7. Why Biotech Will Not “Feed the World”: Food Security in the Third World
Learn from first hand experience about the destruction wrought by the “Green
Revolution” of the 1960’s and why biotech is only replicating this disaster
for farmers and biodiversity across the world. Find out what peoples across
the South are doing to feed themselves – without corporate technologies –
and how we can work to support these efforts.
8. From WTO and G8: The Threat to Biodiversity, Democracy and Our Food
How are international trade regimes designed to assist the biotech industry
use patents to lay claim to our biodiversity, weaken food safety standards
and override political and ethical concerns. Come and join actions people
are taking in Canada and around the world to resist the WTO and the G8’s
agenda of exploitation!
9. Challenging the Biotech Engines: How big corporations are re-organizing
their push for a biotech future and what can be done to challenge this
An informative and action-oriented workshop that will focus on building
grassroots campaign strategies to counter the multinational agro, food and
pharma biotech corporations.
10. Manipulating Natural Resources: Genetically Engineering Trees
How and why is genetic engineering being used to create trees that are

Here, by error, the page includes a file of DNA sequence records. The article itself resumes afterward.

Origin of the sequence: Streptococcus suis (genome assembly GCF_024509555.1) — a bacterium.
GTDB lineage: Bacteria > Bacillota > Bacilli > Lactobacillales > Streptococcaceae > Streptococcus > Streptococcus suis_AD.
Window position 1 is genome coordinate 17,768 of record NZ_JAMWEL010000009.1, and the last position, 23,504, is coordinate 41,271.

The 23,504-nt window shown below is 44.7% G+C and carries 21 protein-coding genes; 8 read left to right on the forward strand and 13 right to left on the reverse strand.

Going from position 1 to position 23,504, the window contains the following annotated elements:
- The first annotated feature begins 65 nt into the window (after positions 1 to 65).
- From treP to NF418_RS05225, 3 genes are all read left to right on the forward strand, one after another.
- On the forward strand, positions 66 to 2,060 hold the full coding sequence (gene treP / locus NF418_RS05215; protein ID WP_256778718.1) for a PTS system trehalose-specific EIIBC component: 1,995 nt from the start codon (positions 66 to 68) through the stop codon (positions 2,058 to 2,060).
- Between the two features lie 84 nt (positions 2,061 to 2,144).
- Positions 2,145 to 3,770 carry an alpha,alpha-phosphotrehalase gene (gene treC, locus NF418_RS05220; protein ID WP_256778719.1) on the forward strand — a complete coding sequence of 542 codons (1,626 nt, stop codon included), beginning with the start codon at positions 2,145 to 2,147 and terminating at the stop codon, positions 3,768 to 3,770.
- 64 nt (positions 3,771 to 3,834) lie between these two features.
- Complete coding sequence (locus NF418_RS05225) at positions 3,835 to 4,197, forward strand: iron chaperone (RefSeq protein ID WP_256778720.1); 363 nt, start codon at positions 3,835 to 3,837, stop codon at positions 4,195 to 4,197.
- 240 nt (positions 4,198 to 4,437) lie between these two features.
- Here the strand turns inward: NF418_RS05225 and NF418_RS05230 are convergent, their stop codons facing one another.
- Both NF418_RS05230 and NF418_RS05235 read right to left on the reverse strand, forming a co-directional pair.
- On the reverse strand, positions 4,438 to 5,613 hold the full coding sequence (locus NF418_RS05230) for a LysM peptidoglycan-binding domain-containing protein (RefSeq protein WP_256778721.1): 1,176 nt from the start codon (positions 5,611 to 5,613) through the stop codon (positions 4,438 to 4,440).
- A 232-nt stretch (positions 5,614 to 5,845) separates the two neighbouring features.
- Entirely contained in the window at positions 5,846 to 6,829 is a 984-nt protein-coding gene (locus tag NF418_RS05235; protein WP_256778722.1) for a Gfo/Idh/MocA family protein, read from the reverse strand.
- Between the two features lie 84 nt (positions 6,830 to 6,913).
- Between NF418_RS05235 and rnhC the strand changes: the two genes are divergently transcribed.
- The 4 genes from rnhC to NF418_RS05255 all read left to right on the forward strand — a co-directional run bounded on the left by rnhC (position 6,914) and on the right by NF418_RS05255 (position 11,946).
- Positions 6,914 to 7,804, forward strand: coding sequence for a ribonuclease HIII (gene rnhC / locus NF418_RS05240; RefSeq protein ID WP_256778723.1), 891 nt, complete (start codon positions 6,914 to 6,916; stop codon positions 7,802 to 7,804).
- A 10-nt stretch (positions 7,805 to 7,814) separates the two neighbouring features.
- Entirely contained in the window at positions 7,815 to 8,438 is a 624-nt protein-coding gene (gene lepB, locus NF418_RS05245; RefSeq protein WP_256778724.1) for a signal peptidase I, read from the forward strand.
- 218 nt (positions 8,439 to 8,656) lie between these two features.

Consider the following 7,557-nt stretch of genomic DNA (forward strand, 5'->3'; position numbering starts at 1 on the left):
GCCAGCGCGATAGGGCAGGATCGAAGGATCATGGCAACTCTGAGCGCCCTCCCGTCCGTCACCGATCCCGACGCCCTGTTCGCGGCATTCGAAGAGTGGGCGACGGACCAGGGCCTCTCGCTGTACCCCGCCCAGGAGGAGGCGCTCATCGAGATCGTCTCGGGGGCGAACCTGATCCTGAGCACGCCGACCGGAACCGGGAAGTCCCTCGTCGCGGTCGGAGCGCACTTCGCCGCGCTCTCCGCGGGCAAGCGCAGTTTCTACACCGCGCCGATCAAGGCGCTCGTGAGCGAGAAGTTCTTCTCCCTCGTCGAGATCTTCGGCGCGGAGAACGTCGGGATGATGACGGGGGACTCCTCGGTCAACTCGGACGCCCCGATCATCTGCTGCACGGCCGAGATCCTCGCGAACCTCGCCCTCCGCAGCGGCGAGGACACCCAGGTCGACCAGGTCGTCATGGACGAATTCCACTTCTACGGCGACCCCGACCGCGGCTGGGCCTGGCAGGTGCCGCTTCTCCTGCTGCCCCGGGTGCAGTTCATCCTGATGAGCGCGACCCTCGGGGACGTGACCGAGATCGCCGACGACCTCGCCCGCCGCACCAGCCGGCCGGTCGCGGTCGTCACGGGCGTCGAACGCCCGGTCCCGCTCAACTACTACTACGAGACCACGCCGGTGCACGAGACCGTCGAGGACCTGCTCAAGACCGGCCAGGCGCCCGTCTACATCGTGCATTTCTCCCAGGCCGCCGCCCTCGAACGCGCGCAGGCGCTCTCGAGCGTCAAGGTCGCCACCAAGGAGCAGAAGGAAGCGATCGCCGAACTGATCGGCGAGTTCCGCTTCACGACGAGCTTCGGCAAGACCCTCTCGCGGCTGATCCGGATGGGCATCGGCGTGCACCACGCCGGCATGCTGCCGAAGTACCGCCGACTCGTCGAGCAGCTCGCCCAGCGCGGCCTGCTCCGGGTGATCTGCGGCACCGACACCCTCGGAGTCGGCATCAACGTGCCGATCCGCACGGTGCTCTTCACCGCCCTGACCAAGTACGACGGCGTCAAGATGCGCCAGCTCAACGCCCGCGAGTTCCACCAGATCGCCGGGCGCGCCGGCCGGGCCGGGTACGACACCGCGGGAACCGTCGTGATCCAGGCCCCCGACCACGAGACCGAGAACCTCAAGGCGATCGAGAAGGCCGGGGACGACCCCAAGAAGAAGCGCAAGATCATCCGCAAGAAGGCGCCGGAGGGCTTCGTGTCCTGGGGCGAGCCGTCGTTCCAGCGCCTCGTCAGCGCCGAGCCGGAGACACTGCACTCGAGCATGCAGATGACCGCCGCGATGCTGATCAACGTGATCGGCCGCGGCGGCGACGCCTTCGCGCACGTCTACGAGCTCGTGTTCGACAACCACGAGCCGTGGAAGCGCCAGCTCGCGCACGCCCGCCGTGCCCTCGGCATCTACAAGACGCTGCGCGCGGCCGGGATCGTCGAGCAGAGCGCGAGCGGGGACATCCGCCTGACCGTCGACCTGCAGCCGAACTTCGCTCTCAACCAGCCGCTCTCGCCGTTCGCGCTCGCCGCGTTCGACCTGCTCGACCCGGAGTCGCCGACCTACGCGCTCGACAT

insect resistant, herbicide resistant, and grow faster? Where is this
research being done and why does it matter? Find out what are the risks are
and how GE trees are connected with justice and environmental struggles
across Latin America, Canada and the US.
11. Public Policy and Government Accountability in Canada
How is the fight for government action on genetic engineering part of a
larger struggle for democracy in the face of corporatization and
privatization of government? Find out who makes the decisions behind the
scenes, learn about successes so far, and strategize to take government back
into our hands!
12. Patenting Cruelty: Transgenic Animals and Biotech Animal Research
How is the biotechnology industry using and abusing animals in their
research to create transgenic animals for xenotransplantation (human
organs), food and pharmaceutical production (animals as “bioreactors”);
animal cloning, the patenting of animals, and what the ethical and legal
challenges are surrounding these issue? Explore how food biotech opponents
can get together with animal-rights advocates to build a more unified and
13. Ethics of Genetic Engineering: It’s about a lot more than science!